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According to a Study, Men Who Consume Beer Daily Have More Varied Gut Microbes.

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A study that informs you about impact of alcoholic beer to the stomach.

Impact of beer

Impact of beer

According to a short study, even non-alcoholic beer could increase the diversity of gut microbes in men.
Scientists at Nova University Lisbon, Portugal, requested 19 healthy adult men to drink 11 oz (325 ml) of alcoholic or non-alcoholic lager with supper each day for 4 weeks to know the impact of beer on the diversity of gut microbes.
The strong alcohol content of the alcoholic beers was 5.2 percent Alcohol content.

The age of the healthy men in the study was 35. They were regarded as moderate drinkers because they consumed the same amount of alcohol before the trial began on average.

The alcohol percentage of the beers was the key distinction between the alcoholic and non-alcoholic varieties that the study's authors made. The men were instructed not to alter their eating or exercise routines throughout the trial, and they were unaware of the type of beer they were consuming. Before and after the experiment, their gut microbes were examined in blood and stool samples.
Before and after the experiment, their gut microbes were examined in blood and stool samples.

After the study, researchers discovered that the men's stomachs contained a more varied assortment of microorganisms overall in addition to no change in weight and no new indications of heart or metabolism issues in the men's blood.

A larger study with more participants is required, according to the researchers. Their study did not examine how non-alcoholic beer affects the variety of gut microbes in individuals who don't often drink alcohol.
Although prior studies only revealed the advantages of non-alcoholic beer, the current study is the first to relate beer consumption with improved gut microbes diversity.
Beer's polyphenols and the resulting bacteria from fermentation are regarded to be beneficial for the digestive system.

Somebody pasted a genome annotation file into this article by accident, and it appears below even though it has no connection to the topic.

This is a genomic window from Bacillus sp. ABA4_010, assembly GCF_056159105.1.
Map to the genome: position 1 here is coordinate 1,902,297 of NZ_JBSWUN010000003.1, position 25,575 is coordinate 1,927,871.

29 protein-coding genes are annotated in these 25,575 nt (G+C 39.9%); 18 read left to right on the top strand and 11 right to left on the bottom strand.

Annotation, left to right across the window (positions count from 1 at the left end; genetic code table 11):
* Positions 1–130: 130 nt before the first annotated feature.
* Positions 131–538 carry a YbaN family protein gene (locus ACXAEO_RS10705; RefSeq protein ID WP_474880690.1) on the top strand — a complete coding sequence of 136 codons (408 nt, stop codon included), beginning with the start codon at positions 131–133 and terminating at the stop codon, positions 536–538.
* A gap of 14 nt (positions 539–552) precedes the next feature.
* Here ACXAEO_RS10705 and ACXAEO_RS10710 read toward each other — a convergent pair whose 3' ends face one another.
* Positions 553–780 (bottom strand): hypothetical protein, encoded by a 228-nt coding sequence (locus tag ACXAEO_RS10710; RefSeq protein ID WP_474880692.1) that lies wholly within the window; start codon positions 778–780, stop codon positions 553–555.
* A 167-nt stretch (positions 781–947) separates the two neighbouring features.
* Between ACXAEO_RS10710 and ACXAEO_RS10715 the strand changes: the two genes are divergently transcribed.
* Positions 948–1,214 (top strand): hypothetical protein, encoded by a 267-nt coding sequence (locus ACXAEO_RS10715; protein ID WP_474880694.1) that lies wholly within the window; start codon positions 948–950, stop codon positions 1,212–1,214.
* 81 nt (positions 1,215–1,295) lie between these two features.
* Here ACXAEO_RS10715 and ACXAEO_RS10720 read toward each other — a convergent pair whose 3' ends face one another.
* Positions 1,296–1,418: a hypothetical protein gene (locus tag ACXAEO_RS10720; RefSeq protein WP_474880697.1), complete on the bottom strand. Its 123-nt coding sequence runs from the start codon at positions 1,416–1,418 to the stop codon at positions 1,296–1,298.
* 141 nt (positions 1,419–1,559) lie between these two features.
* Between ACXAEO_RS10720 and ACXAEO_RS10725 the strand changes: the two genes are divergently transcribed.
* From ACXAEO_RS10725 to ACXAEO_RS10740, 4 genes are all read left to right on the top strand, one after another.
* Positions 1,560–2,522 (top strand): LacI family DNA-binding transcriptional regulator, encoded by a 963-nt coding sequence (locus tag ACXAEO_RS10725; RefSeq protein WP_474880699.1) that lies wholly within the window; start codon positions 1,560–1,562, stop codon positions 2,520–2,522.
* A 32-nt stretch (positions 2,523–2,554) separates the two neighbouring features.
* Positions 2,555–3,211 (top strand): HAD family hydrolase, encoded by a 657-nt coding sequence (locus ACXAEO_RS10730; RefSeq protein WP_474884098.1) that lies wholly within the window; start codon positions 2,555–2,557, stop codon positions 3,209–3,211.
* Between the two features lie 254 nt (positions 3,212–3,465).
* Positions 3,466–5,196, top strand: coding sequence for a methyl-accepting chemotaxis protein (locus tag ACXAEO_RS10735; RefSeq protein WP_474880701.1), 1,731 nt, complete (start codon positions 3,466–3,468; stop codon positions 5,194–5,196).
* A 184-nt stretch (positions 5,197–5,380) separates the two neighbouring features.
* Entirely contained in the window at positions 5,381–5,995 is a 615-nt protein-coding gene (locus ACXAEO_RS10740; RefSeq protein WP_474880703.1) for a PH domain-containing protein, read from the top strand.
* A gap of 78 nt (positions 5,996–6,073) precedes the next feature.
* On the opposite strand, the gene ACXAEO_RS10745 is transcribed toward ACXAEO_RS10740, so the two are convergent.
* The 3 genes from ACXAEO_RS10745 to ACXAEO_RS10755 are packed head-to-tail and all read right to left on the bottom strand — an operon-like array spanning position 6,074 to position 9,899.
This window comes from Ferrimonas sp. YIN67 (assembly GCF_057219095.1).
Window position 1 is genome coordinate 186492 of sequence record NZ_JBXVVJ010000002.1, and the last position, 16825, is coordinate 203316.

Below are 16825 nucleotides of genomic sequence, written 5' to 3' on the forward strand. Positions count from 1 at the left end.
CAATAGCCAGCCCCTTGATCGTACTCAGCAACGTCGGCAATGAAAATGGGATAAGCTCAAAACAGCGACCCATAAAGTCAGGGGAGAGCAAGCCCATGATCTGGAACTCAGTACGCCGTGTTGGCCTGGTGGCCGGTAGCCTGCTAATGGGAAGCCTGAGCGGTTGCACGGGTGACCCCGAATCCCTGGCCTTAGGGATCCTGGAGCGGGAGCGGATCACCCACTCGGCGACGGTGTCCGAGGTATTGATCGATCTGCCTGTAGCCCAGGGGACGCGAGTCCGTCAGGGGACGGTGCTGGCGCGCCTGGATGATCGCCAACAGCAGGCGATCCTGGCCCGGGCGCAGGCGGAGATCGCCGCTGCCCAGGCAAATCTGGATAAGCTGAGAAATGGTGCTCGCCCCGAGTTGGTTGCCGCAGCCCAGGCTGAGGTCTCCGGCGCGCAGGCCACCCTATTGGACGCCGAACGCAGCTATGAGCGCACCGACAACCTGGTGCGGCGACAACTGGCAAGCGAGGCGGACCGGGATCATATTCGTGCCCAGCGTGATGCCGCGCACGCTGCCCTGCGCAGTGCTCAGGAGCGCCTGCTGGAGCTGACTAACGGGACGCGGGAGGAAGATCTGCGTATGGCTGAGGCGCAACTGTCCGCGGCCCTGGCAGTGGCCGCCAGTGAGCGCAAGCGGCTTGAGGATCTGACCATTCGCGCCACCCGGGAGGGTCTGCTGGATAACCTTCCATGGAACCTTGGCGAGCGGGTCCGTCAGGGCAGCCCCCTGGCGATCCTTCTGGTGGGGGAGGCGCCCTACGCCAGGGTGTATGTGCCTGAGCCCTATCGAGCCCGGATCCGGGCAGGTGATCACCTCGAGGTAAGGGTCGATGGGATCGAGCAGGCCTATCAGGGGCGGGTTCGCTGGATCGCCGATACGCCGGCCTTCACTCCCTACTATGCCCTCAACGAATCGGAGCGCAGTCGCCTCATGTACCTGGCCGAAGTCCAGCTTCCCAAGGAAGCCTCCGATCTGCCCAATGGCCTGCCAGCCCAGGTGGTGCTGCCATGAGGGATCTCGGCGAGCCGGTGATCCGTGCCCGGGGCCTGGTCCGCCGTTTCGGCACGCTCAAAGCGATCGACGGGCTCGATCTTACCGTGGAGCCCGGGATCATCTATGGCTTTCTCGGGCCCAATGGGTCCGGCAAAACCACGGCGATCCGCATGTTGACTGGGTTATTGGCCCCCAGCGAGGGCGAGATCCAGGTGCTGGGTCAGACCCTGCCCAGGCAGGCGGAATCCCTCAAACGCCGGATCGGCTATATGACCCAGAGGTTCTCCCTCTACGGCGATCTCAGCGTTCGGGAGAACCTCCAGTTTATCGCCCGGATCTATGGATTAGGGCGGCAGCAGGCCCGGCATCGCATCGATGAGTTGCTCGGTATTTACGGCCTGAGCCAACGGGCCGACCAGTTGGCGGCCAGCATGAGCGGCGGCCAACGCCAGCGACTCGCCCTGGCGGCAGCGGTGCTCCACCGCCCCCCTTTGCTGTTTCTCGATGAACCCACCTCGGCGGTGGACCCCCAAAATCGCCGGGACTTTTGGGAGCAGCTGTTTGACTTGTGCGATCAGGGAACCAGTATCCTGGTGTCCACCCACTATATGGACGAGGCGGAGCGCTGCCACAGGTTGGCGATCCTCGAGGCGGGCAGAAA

However, having a diverse gut enhances the likelihood of having "good" microorganisms, according to Dr. Vincent B. Young, a professor in the Department of Microbiology and Immunology at Michigan State University who wasn't involved in the study.

Adam Barnes of Insider previously reported that the gut microbiome is composed of trillions of microscopic organisms that are crucial for digesting and general health.
People with various diseases, such as diabetes and heart disease, have been found to have low levels of diversity of gut microbes.
Diarrhea, constipation, gas, and stomach pain are just a few of the symptoms resulting from the microbiome's "good" and "bad" bacteria being out of balance. This equilibrium may become unbalanced due to alcohol.
Kimchi, sauerkraut, kefir, yogurt, miso, kombucha, and pickled vegetables are among the foods and beverages that are known to improve gut health.
However, eating more fermented foods gradually is advised because it can prevent bloating and gas.

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Certain Types of Beer May Be Better for Gut Health.

Research on which beers might be better for your gut is currently scarce since there are so many factors that affect how beer is made, according to Sonpal. These factors include the type of yeast, wheat, and barley used, as well as different fermentation times.
However, given the potential prebiotic benefits they offer, beers with higher polyphenol content could be easier on the digestive system: According to Bulsiewicz, beers with more hop flavor and bitterness typically have higher polyphenol content.

This is due to the fact that both the bitterness and the polyphenol content are driven by the hops—the plants used to provide taste and bitterness to beer during the brewing process. Check the International Bitterness Units (IBU) number on the label to see how hop-forward your favorite brew is; the higher the number (on a scale from 0 to 100), the hoppier the beer.
To reduce the risk of stomach damage, Clark also suggests choosing beers with less alcohol. And remember: according to the National Institutes of Health, light beers don't always have less alcohol than ordinary beers; you should always read the label to be sure.

If consuming beer disrupts your microbiome, the symptoms will resemble those of a food sensitivity. According to Clark, prominent signs that your GI system is out of sync include post-alcoholic reflux, bloating, gas, diarrhea, and constipation. Acute disruption to the gut microbiome may also be a factor in hangovers, according to recent studies.
According to Bulsiewicz, "I would be concerned that damage has been done to your gut's friendly inhabitants" if drinking beer makes you feel hungover.

In the end, your gut will let you know if it's a fan or not.


© 2022 Johnson

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